Jonathon McCarthy's Profile
A great real world look at the impact of isolationist agendas on startups looking to improve services for everyday Americans.
Many interesting solutions are offered to manage the growth of Hubble in a world where trade barriers to the US go up yet one potential solution is missing – Hubble simply stop serving the US market. Canadians, Europeans and the emerging wealth in Asia could all benefit from this excellent service. Much is discussed about the potential impact of the Trump agenda on jobs but is this an insight into a world where Americans will miss out on great new technology and services when the trade barriers go up?
An excellent article highlighting a critical issue in all OECD countries around the world. Blue Apron is a start and the imperfect produce initiative has been wildly successful in Australian supermarkets since deployment of cut price “odd bunch” produce across the nation but with the rise of restaurants, busy people and food delivery it would be interesting to know the waste statistics for restaurants and fast food.
Arguably, these businesses have a strong role to play in the reduction of waste, even lobbying for changed food hygiene standards to allow produce to be re-used or sold at a reduced price rather than wasted.
Is this an easier place to start than with individual households and can this be a starting pad for regulators to show some real endeavor on this topic instead of leaving it to startups such as Blue Apron?
Having worked in the Rio Tinto Iron Ore division several years ago while the remote operations center was being established, i can confirm the enormous impact on the efficiency of the entire system. This impact is well conveyed in the article and serves to demonstrate the value of digitization in supply chains. This roll-out across a supply chain entirely owned and operated by Rio Tinto provides a good example of the inefficiencies gained when a supply chain works together. The friction points that exist between separate owners of production/rail/port are removed and this connected solution can thrive. Anecdotally, this connectivity has reduced unit costs by over 10% on the worlds largest raw input material, iron ore. Imagine the impact if the global mining industry could replicate this for the majority of production in all metals. The raw input costs of durable goods would drop and provide a genuine boost to global GDP through increased construction and consumption at a lower price point. How do we take this model and apply it to supply chains with different actors to increase the pie for everyone? Will this realistically ever happen or will individual company preferences stifle this productivity gain.
This article raises the core issue – Competitiveness – that underpins the short term political march toward a protectionist agenda and a rollback of globalization. The examination of Goodyear’s investment in 2014, made without the lens of a Trump agenda, serves to underpin the real business fundamentals that are driving these decisions in boardrooms around the world. How could Goodyear make a US investment profitable? Can they realistically invest into new non-union plants, as their peers have done, or will their current unions simply present to much of a risk to this business case? The article serves to suggest that tire manufacturers do believe in a profitable business model onshore in the US which tends to highlight the entrenched Union issues at Goodyear as the differentiating factor in their investment decision.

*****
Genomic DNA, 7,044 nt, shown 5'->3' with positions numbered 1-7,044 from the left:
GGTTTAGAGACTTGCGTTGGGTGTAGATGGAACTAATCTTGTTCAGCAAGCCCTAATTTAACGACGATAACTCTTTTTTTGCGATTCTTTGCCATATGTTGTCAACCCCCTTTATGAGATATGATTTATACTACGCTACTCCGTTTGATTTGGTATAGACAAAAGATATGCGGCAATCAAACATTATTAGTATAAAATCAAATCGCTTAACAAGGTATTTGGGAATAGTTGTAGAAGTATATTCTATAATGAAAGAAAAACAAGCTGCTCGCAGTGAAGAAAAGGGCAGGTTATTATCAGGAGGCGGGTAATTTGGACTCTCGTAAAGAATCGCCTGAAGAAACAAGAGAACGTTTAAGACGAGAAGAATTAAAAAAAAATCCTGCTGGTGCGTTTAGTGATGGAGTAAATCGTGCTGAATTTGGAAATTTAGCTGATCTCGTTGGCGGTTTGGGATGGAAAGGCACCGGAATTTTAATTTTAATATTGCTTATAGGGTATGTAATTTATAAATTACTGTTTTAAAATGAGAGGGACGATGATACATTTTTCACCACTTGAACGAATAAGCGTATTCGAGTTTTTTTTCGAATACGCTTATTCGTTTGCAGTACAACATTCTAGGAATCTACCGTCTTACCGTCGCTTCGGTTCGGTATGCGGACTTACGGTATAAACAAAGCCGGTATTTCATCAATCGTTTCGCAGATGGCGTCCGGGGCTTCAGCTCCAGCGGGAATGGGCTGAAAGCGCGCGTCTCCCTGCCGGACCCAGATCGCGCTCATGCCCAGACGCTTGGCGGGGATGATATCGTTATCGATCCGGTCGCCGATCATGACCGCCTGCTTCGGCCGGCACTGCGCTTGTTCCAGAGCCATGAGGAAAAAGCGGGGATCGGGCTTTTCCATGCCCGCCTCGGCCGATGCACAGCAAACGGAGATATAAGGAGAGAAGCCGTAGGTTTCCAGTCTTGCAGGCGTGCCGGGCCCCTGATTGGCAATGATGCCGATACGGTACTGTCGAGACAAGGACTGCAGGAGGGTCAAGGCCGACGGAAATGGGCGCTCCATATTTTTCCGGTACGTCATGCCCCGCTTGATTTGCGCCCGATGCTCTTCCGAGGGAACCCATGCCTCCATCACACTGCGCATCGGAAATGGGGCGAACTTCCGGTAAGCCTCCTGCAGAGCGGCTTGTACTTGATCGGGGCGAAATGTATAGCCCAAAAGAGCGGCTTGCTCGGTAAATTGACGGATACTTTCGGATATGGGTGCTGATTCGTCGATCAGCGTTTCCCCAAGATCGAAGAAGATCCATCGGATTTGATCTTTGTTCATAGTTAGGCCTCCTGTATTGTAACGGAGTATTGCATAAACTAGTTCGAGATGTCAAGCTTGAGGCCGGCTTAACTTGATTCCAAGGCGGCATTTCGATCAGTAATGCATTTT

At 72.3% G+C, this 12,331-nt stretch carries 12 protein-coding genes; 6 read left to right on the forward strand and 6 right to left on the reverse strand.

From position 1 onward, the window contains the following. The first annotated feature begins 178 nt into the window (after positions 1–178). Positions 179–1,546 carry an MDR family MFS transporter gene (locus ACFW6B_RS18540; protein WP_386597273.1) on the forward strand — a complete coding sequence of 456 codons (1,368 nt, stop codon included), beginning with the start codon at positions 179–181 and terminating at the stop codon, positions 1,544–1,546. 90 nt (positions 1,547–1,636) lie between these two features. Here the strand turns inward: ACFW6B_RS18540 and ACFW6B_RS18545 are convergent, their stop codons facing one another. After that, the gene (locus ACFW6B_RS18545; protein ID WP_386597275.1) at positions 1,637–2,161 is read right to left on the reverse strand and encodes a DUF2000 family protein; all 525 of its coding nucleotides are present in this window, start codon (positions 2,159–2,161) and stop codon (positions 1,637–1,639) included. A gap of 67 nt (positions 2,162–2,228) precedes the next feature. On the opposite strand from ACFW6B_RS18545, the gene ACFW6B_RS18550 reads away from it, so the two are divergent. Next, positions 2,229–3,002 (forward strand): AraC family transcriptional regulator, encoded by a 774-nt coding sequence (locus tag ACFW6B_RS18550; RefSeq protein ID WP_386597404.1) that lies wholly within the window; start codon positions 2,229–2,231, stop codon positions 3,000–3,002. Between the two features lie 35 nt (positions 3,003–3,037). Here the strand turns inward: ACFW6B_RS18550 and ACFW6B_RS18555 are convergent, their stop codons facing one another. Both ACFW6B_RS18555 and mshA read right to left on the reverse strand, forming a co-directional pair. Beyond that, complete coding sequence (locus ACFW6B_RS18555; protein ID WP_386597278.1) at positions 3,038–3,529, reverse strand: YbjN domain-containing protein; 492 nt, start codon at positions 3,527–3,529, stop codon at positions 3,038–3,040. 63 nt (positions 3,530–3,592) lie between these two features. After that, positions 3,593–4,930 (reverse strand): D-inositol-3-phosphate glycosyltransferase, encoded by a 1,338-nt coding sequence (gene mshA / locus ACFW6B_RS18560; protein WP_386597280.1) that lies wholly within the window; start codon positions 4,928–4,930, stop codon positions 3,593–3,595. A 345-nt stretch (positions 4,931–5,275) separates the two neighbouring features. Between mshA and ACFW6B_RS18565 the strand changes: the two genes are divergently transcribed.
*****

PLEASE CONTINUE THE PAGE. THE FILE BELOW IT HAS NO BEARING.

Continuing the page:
If the US wants to bring jobs onshore, should it really be putting up trade barriers or should it be focusing on the root cause of its lost competitiveness. This is a country who has readily reinvented itself time and time again in the face of adversity to come out on top and the cheap energy situation now present solves much of the problem for manufacturers. Why then, is the US resorting to trade barriers when it appears that labor cost remains the final straw on bringing production onshore? Lower wages are not the path to a happy and productive society but tariffs will never beat productivity and cost base, as the shift from China to SE Asia in 2009 clearly showed.
An excellent and insightful article that really begs the question, what is everyone else doing? Why is the SMG so far ahead in this integrated dynamic solution to congestion while the remainder of the OECD largely has not followed. The SMG is clearly happy to share their technoolgy and insights, evidenced by the enormous number of professional visits, yet there are few global stories of success that begin to rival this outcome. You have used the phrase, “impact of this fine-tuned monitoring is massive”, yet it would be compelling to quantify in terms of GDP or perhaps more importantly, quality of life or at a stretch maybe we could even stop to consider human happiness?
In fact, these measures in many ways are one and the same with an INRIX study in 2016 showing that “the average New York commuter footed a $2,533 bill each year due to congestion”. I am sure each of these residents could think of almost anything they would rather put their savings towards.
What sets Korea apart so that they can continue to drive this innovation? In a world of amazing liquidity and ‘capital looking for a home’, are the OECD countries so stuck in a public/private battle for responsibility that we cannot begin to implement the building blocks of a digital transport system. It should be easy, Seoul has shown the way.